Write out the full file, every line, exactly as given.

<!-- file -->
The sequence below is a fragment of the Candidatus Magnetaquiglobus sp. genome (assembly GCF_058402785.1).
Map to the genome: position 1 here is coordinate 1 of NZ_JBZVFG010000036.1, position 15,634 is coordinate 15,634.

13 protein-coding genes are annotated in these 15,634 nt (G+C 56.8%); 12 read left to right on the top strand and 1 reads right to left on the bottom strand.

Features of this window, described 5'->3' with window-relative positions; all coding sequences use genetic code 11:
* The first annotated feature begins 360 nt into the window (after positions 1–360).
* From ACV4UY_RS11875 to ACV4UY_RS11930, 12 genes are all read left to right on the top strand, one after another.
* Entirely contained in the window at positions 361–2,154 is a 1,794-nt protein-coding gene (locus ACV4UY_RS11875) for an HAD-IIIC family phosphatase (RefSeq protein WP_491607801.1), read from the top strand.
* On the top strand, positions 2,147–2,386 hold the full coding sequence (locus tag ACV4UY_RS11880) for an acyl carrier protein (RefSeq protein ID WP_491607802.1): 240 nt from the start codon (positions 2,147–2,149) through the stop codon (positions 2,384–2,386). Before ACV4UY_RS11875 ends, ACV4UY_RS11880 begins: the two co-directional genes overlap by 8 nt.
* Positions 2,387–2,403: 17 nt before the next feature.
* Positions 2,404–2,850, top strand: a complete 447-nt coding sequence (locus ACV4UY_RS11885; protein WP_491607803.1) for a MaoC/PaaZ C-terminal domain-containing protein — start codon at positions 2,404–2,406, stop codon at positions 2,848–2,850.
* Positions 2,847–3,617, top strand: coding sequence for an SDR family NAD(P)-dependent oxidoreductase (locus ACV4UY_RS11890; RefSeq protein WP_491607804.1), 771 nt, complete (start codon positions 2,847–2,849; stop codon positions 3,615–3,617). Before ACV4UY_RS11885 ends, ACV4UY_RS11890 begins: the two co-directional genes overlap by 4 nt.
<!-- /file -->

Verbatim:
The sequence below is a fragment of the Candidatus Magnetaquiglobus sp. genome (assembly GCF_058402785.1).
Map to the genome: position 1 here is coordinate 1 of NZ_JBZVFG010000036.1, position 15,634 is coordinate 15,634.

13 protein-coding genes are annotated in these 15,634 nt (G+C 56.8%); 12 read left to right on the top strand and 1 reads right to left on the bottom strand.

Features of this window, described 5'->3' with window-relative positions; all coding sequences use genetic code 11:
* The first annotated feature begins 360 nt into the window (after positions 1–360).
* From ACV4UY_RS11875 to ACV4UY_RS11930, 12 genes are all read left to right on the top strand, one after another.
* Entirely contained in the window at positions 361–2,154 is a 1,794-nt protein-coding gene (locus ACV4UY_RS11875) for an HAD-IIIC family phosphatase (RefSeq protein WP_491607801.1), read from the top strand.
* On the top strand, positions 2,147–2,386 hold the full coding sequence (locus tag ACV4UY_RS11880) for an acyl carrier protein (RefSeq protein ID WP_491607802.1): 240 nt from the start codon (positions 2,147–2,149) through the stop codon (positions 2,384–2,386). Before ACV4UY_RS11875 ends, ACV4UY_RS11880 begins: the two co-directional genes overlap by 8 nt.
* Positions 2,387–2,403: 17 nt before the next feature.
* Positions 2,404–2,850, top strand: a complete 447-nt coding sequence (locus ACV4UY_RS11885; protein WP_491607803.1) for a MaoC/PaaZ C-terminal domain-containing protein — start codon at positions 2,404–2,406, stop codon at positions 2,848–2,850.
* Positions 2,847–3,617, top strand: coding sequence for an SDR family NAD(P)-dependent oxidoreductase (locus ACV4UY_RS11890; RefSeq protein WP_491607804.1), 771 nt, complete (start codon positions 2,847–2,849; stop codon positions 3,615–3,617). Before ACV4UY_RS11885 ends, ACV4UY_RS11890 begins: the two co-directional genes overlap by 4 nt.